• EKG(ECG): Basic screen for heart problems. Electrodes measure electrical heart activity. Can be performed anywhere. Inexpensive, but least diagnostic. No risk.
  • STRESS TEST: Exercise on a treadmill, or occasionally at rest with drug administration. May be monitored with EKG (least accurate), Echocardiogram (more accurate), or nuclear scan (most accurate). Used mostly to diagnose presence of coronary disease (likelihood for heart attack), but may have other uses as well. Can be performed in hospital or office setting. Generally very safe.
  • HOLTER MONITOR: 24-hour heart monitor designed to show arrhythmias ,erratic heartbeats or palpitations, that may occur at odd times. Modifications of this may allow for longer monitoring-days or months. Can be performed in office or hospital. Very safe.
  • ECHOCARDIOGRAM: Ultrasound exam of the heart (office or hospital setting) which gives a real-time image of the heart contraction. Generally looking for structural problems or the function of the heart muscle. Very safe.
  • CARDIAC CATHETERIZATION: Performed only in hospital, most commonly looking for artery blockages in the heart, but also occasionally for structural abnormalities. Requires sedation and insertion of a small plastic catheter through a vessel into the heart. Low risk, but not entirely risk-free.

Procedures:

  • ANGIOPLASTY/STENTING: Performed in conjunction with catheterization. Uses a balloon-tipped catheter to expand a blocked artery and restore flow. A mesh stent is usually attached to this and left in place to maintain the unblocked artery. Risk varies significantly, based on the condition being treated. Highest risk is in attempting to open an artery during a heart attack(acute MI).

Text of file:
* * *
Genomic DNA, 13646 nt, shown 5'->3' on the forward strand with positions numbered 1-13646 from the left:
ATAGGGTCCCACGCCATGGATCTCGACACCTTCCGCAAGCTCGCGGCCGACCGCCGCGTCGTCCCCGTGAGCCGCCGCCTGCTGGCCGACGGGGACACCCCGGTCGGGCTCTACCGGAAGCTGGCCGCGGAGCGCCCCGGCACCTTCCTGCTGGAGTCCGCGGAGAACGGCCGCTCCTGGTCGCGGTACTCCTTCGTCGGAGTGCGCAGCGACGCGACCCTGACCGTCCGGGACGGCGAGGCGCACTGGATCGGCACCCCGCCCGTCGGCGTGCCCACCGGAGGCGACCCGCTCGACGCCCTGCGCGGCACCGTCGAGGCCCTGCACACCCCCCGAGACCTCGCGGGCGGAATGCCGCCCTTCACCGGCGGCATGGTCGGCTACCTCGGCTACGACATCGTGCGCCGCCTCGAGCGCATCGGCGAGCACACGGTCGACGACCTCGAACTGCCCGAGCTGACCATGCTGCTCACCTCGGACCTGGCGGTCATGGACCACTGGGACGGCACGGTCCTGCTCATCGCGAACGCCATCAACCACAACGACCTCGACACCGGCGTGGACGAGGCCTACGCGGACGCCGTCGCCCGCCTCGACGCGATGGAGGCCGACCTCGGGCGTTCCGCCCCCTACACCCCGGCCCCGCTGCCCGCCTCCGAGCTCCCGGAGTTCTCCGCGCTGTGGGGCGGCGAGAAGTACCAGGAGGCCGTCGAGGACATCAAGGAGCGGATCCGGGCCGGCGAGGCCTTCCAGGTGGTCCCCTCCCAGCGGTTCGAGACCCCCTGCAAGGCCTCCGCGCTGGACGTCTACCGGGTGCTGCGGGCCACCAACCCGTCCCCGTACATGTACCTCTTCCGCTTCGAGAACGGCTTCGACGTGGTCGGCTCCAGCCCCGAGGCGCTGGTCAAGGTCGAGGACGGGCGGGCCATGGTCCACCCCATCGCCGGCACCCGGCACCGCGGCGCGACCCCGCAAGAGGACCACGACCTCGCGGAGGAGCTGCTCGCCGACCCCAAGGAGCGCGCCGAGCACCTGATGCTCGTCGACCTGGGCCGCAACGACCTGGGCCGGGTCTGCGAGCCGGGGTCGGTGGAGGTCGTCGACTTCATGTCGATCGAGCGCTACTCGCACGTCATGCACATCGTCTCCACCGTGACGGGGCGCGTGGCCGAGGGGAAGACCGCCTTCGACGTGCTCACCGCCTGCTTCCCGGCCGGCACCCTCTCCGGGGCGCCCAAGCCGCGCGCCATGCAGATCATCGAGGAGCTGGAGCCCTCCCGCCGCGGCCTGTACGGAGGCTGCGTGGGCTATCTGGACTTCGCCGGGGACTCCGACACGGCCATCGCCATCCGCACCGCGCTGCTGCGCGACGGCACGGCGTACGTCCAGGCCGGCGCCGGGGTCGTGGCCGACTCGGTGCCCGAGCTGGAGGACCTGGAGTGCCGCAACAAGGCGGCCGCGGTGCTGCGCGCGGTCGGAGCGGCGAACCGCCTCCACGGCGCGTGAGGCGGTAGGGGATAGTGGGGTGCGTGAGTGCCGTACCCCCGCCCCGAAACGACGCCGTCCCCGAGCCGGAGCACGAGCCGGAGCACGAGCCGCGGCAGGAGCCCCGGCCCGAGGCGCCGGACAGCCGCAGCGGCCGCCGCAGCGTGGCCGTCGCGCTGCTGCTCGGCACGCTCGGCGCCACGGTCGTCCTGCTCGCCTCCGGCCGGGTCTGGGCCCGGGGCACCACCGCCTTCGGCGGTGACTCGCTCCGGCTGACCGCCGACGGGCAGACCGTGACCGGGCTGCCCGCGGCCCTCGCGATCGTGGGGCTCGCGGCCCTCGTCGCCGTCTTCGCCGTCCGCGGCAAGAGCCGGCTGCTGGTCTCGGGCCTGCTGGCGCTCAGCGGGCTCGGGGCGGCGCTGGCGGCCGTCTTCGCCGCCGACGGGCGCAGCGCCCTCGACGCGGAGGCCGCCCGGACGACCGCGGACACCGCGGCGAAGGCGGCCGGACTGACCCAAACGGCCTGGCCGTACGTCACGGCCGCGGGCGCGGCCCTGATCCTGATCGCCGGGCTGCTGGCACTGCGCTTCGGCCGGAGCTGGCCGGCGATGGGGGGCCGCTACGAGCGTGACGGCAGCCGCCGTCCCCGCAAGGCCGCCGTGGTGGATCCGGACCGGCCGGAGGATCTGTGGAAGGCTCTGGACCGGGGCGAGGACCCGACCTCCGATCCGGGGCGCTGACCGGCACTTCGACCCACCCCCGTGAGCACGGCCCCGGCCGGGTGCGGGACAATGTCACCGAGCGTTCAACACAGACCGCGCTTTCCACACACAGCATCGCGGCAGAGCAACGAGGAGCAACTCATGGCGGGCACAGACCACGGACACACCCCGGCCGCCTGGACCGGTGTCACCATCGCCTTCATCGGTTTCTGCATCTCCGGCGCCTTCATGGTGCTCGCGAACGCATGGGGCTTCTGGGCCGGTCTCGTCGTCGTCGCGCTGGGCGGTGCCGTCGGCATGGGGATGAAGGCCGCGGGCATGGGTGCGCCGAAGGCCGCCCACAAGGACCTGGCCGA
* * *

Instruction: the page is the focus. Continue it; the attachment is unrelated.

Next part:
• PACEMAKER: Performed only in hospital. Most commonly done for those whose pulse rate is slow or erratic, and not controllable with medication. May be a temporary or permanent device, based on the situation. Both involve the insertion of one or more wires through a vein into the heart. These are connected to either an outside (temporary) or implanted (permanent) battery device. Risk varies with the condition, but generally is low.
  • DEFIBRILLATOR: An extension of pacemaker therapy, designed to treat very unstable heart rhythms where the risk of cardiac arrest is high. Higher strength battery designed to shock the heart if necessary. A modification of this is sometimes used to allow for more effective overall heart function. Procedure has acceptably low risk, although used mainly in those people at high risk for cardiac events.

All of these listed procedures are available throughout the county, either in the hospitals or the individual Cardiologists offices, as may be indicated. Invasive procedures such as, cardiac catheterization, angioplasty, and pacemaker surgery have to be performed in a hospital setting. There are many other procedures, including open heart surgery, coronary bypass, more advanced arrhythmia evaluation, heart failure/heart transplant services, which require more elaborate facilities, and are too elaborate to include in this discussion.

Manassas resident Dr. Christopher Leet, now retired, practiced medicine for nearly 40 years, specializing in cardiology and internal medicine.